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How to get data into a Google Spreadsheet via SPARQL. Note, you can't pull this off via ODBC, JDBC, ADO.NET etc.. Exactly why Linked Data is an utterly superior option for real Open Data Access.

1. -- SPARQL Protocol URL (Results) in CSV format

2. -- SPARQL Protocol URL (Actual Query Editor with Query)

3. -- Google Spreadsheet with data loaded directly from DBpedia via SPARQL Protocol URL.

The formula used in my Google Spreadsheet:


Live specimen that you can paste into any Google Spreadsheet cell:



1. -- post by +Danny Ayers that triggered this incarnation of the SPARQL to Google Spreadsheet demo .

2. -- earlier post about Linked Data and why it trumps ODBC, JDBC, ADO.NET, JDO, OLE-DB etc..

3. -- circa. 2008 post about the same matter via +Dan Brickley post .

#SPARQL #LinkedData #SemanticWeb #NoSQL #CoRelational #CoSQL #SPARQL
Michael Hausenblas's profile photoOnyx Liton's profile photoDan Brickley's profile photoM. Scott Marshall's profile photo
Funny you should mention. I recently did the same thing from Google spreadsheet side, using App Script to integrate results from any SPARQL endpoint. Submitted it to gallery but I think their approval system is borken ;) ... just glad that I gisted it at /CC: +Danny Ayers 
+Michael Hausenblas -- so do you have an extension for Google Spreadsheet itself? Right now, I am simply using an existing Import function to process SPARQL URLs which is much more flexible than anything I could achieve via ODBC and Excel, many moons ago.

My current pattern is 100% cut and paste, zero programming :-)
Yes, +Kingsley Idehen it is a Google Apps Script [1] that can be directly called from any Google spreadsheet. Just got to Tools -> Script Editor and paste in stuff. As I said, unfortunately their script gallery thing is either sloooooow or borken, otherwise I could just point you to the respective published spreadsheet and you could test it live w/o hacking ;)

+Kingsley Idehen ... are you using HTML tables importer? I found that worked well with desktop tools. Seems like every SPARQL endpoint ought to offer HTML tables 'standard' output, alongside the other expected flavours...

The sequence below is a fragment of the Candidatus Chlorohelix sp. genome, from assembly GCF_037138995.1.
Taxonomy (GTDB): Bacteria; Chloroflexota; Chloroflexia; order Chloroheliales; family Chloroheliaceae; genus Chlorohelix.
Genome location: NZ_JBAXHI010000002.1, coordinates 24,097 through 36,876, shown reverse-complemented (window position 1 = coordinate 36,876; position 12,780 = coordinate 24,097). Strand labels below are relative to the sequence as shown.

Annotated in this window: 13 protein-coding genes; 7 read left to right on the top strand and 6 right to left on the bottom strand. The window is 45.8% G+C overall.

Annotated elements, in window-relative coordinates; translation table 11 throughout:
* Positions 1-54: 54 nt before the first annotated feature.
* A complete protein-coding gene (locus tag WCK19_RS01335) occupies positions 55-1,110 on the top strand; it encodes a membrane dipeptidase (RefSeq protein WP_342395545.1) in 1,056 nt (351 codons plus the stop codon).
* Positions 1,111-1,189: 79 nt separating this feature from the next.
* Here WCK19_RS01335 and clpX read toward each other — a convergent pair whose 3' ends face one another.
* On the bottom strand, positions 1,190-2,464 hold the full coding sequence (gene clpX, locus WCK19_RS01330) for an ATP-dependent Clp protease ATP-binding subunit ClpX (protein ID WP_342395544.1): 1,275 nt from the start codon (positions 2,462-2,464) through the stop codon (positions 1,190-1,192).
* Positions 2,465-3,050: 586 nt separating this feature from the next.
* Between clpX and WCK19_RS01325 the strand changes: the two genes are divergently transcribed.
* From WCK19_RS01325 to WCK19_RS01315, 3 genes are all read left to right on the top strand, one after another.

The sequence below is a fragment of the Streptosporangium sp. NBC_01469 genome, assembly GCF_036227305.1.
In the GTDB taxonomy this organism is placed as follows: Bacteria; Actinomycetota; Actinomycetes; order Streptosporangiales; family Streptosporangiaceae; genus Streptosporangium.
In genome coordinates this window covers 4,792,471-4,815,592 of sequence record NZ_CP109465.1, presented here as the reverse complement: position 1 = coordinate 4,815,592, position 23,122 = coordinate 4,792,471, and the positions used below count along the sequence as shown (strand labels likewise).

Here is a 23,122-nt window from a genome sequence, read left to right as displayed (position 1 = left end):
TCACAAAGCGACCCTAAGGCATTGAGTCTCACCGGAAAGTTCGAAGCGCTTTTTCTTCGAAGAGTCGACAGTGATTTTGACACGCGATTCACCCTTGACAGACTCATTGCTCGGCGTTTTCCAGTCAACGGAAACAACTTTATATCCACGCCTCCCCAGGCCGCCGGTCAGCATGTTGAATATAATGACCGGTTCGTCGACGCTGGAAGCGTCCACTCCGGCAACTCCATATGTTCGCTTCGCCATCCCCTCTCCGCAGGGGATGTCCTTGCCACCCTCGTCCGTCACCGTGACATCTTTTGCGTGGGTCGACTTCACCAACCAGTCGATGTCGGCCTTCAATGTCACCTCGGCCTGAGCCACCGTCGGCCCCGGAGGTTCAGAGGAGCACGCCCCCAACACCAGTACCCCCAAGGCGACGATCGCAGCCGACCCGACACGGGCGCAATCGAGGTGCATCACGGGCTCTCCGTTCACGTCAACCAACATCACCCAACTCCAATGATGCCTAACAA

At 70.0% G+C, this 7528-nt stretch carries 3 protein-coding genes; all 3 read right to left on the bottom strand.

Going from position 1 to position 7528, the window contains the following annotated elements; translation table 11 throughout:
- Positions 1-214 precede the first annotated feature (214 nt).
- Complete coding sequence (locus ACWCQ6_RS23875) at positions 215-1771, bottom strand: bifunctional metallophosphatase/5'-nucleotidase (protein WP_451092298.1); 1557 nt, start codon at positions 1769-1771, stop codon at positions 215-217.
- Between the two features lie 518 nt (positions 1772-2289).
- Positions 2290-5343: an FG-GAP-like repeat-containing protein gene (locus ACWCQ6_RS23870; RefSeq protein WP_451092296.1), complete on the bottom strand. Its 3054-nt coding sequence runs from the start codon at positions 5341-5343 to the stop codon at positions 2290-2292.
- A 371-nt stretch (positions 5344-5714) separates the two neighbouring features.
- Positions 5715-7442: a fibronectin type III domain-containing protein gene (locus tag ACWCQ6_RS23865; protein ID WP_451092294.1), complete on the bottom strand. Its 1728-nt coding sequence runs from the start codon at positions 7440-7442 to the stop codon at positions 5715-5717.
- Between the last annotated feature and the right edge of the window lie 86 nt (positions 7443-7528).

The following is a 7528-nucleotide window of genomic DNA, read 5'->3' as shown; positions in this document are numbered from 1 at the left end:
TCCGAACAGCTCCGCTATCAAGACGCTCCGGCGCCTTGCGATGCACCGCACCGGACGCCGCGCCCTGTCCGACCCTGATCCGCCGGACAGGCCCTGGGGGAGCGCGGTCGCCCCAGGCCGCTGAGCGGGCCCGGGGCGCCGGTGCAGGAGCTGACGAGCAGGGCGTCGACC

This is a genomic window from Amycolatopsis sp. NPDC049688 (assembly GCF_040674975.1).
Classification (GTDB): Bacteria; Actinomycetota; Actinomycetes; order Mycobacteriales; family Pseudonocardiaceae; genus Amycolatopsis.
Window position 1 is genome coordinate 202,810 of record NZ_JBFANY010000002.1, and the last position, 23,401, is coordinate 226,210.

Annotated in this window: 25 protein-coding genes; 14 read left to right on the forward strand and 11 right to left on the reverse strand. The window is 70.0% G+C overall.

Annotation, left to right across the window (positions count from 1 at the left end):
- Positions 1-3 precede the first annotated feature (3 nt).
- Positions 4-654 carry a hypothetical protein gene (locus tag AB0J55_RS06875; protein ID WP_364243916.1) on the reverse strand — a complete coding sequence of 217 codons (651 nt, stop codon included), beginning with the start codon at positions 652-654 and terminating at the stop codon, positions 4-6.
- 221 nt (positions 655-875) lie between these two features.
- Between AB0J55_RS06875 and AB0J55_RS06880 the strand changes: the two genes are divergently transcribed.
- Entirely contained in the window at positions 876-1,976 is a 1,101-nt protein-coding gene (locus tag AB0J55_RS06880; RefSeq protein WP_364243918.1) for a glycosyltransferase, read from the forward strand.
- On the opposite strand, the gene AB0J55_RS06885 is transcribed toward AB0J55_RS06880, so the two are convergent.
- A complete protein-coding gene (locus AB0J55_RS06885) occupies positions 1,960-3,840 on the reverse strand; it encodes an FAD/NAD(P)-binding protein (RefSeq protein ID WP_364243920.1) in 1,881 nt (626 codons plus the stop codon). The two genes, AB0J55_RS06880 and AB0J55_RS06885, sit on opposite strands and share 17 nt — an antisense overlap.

+Dan Brickley -- Yes. Just click on the first cell of my published spreadsheets to see the formula in use.
this (of course) also works in libre office :
1. choose a table cell
2. from the menu choose "insert" => "link to external data"
3. in the popup paste the dbpedia-sparql-url from above and hit "enter"
4. take a sip of coffee (optional)
5. choose a language from the popup
6. from available tables/ranges choose "HTML_tables"
7. click "ok"
8. finish coffee (optional)
+juergen jakobitsch -- yes, anything that can process an HTTP URL :-) This is why URIs are the ultimate Data Source Names (DSNs). They take us from Open Database Connectivity (ODBC, JDBC etc..) to Open Data Connectivity.

My focus on Google Spreadsheet boils down to the fact that they offer a Webby Spreadsheet. Microsoft, on the other hand, still doesn't quite get the Webby stuff and its application to office. Once they do, it will be tough for Google since Microsoft already understand ODBC + Productivity Tools :-)
+Michael Hausenblas -- Doesn't Google Spreadsheet API let you work with Named Cell Ranges? I've checked their API and don't see such a method. Anyway, since you are more familiar with this, could you have your script work with Named Cells instead of Cell Addresses? You end up with the same reference fidelity oriented benefits of Linked Data albeit within the confines of a spreadsheet. This will enable users named cells for :

2. SPARQL Endpoint
3. SPARQL Results.

Of course, if you can't setCellRangeName none of this is feasible. Thus, my fingers are crossed as we get yet another two-fer here:

1. Cleaner handling of SPARQL integration

2. Tutorial material re. Linked Data concepts via easy showcase for implications of Cell Names and Cell Addresses re. referencing spreadsheet data.

The above == httpRange14 in a spreadsheet cell :-)
Sure, will look into that and try to realise it on upcoming GAS hackday next Tue 13 Mar and will keep you posted. Very good direction, thanks!
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